Update — Faulty memory appears to be behind the crashing we experienced with the A8-7600T. The AMD-branded DIMMs provided with the Kaveri test system produce errors when running Prime95 alongside the Unigine Valley graphics benchmark. These errors occur with the memory clocked at 2133MHz, the maximum speed officially supported by both the DIMMs and the processor. Dialing back the modules to 1866MHz eliminates the errors, and so does swapping in a pair of Corsair Vengeance DIMMs. The Corsair modules passed a 12-hour stress test at 2133MHz without so much as a single error.
Kaveri is AMD's first APU to feature integrated graphics based on the latest generation of Radeon graphics cards. As we learned in our review of the A8-7600, even a cut-down version of this DirectX 11-class GPU can keep up with the latest blockbuster games. Battlefield 4, Batman: Arkham Origins, and Tomb Raider are all playable at a 1080p resolution. The frame rates aren't great—around 25-30 FPS—and the in-game detail settings need to be turned down to get the games running that well. But the action is smooth enough and the graphics are good enough to deliver an enjoyable experience, especially for so-called casual gamers with less refined tastes. Not bad for a $120 processor that can fit inside small-form-factor and all-in-one systems.
Our deadline for the Kaveri review was extremely tight, so there was no time to test the A8-7600 in additional games. However, I wanted to see how the chip handled a broader collection of titles, specifically the older, less demanding games so frequently discounted on Steam. These games may not be the latest and greatest, but they're still a lot of fun, and they're very cheap to buy. Perhaps the A8-7600 could run them with fewer compromises.
Since I was pretty much zombified the day after the review went up, I decided to find out. Installing and playing games was my only real hope of productivity in that state. The following are my subjective impressions and some accompanying screenshots. Clicking the screenshots will bring up a larger, full-resolution image that provides a better sense of how things look.
First, here are some shots from the games we tested in the review. (Our full, inside-the-second analysis begins here.)
I didn't include the full-sized images in the initial article, but they're worth perusing. All three games look better than one might expect from integrated graphics, especially given the display resolution. That said, Batman and Tomb Raider both crashed to the desktop multiple times during testing, and they weren't the only games to have issues.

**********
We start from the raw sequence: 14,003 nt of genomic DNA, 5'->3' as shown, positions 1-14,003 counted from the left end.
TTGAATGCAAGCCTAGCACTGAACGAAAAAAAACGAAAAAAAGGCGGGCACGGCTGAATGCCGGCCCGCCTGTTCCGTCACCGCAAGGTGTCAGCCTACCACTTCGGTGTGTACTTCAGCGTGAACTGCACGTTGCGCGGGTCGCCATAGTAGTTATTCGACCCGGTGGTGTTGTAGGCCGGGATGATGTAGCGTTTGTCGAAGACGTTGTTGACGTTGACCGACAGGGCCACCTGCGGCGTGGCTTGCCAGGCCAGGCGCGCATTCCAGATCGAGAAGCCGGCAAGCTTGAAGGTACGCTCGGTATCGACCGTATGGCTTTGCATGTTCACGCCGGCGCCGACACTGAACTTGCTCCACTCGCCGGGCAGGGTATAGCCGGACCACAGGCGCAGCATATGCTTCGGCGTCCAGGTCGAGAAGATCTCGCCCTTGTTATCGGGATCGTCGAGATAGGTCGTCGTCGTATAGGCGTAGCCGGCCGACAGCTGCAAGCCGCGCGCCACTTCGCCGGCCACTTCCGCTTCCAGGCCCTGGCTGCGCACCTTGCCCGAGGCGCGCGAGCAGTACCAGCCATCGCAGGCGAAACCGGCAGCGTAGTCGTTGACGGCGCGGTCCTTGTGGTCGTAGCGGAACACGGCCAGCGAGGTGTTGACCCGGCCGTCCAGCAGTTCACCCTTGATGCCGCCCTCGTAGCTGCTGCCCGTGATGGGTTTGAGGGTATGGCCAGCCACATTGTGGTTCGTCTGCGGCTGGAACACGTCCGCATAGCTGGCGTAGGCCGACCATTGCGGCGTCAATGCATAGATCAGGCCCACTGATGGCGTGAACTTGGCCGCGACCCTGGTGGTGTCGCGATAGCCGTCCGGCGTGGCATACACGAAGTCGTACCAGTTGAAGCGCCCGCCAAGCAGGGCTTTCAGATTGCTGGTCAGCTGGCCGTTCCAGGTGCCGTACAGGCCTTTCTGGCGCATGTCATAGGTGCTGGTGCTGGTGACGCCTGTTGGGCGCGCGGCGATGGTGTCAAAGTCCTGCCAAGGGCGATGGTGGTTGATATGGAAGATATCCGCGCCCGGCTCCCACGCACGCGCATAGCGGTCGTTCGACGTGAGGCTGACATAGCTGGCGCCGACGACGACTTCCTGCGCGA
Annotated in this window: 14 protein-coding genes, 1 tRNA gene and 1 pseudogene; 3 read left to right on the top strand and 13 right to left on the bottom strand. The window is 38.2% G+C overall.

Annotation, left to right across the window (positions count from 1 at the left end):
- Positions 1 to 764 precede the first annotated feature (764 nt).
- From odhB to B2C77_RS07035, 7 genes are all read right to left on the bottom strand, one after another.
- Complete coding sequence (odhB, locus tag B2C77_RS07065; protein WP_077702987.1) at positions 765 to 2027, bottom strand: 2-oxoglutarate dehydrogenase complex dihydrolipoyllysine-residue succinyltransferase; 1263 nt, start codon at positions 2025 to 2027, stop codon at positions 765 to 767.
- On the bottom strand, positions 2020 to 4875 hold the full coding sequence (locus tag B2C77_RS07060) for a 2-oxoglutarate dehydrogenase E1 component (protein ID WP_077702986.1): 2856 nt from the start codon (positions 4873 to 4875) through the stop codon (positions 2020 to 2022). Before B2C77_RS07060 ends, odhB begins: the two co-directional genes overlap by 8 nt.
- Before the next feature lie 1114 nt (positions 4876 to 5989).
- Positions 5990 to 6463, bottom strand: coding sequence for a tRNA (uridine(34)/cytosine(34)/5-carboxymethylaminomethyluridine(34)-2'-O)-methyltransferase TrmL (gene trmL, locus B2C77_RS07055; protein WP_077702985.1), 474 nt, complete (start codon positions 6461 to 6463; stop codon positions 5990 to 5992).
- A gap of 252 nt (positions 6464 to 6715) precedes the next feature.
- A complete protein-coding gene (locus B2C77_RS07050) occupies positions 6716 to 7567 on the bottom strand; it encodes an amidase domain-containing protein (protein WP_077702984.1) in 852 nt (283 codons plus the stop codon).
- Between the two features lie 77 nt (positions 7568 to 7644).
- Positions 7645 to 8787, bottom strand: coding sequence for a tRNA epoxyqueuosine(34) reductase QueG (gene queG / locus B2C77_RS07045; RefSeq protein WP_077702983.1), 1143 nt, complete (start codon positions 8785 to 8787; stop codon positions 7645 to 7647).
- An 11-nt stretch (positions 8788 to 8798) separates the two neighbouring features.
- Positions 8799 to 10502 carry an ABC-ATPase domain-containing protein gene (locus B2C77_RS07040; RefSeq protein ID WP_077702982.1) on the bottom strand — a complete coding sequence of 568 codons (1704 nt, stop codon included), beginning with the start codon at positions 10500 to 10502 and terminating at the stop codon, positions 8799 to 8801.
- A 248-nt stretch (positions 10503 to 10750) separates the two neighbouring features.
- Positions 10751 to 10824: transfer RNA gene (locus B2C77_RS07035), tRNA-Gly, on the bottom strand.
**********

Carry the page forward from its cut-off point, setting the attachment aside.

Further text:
Speaking of other games, let's look at batch of first-person shooters.
Borderlands 2 ran reasonably smoothly with only depth of field, ambient occlusion, and antialiasing disabled. The frame rate stuck to around 30 FPS, and I didn't perceive any obvious stuttering. This game is definitely playable, though it did crash to the desktop twice.
Serious Sam also crashed a couple of times. Otherwise, the game ran pretty well with high details and only ambient occlusion and antialiasing disabled. Frame rates bounced around within the 25-50 FPS range depending on how many baddies there were on the screen. The occasional slowdown was noticeable during the heaviest action, but it didn't really affect my enjoyment of the game.
Fraps' frame rate counter showed 30-45 FPS during my Dishonored session. The action felt smooth, with no apparent interruptions to fluid frame delivery. And the game looked decent, too. All the graphical settings were maxed with the exception of the model detail, which was set to normal rather than high, and antialiasing, which was disabled.
Next on the shooter front: Mirror's Edge and Counter-Strike: Global Offensive.
Both of these games ran well on the A8-7600. Counter-Strike regularly hit 60 FPS with the details maxed and FXAA turned on. It felt noticeably silkier than the other shooters, which is exactly what you want in a game that relies on quick reactions.
Mirror's Edge had slightly lower frame rates than Counter-Strike, and I had to disable antialiasing and PhysX effects to make the action stutter-free. After those adjustments, Fraps' FPS counter never dropped below 35 FPS, and Faith's free running felt fluid. Or it did until the game crashed. Twice. Noticing a pattern yet?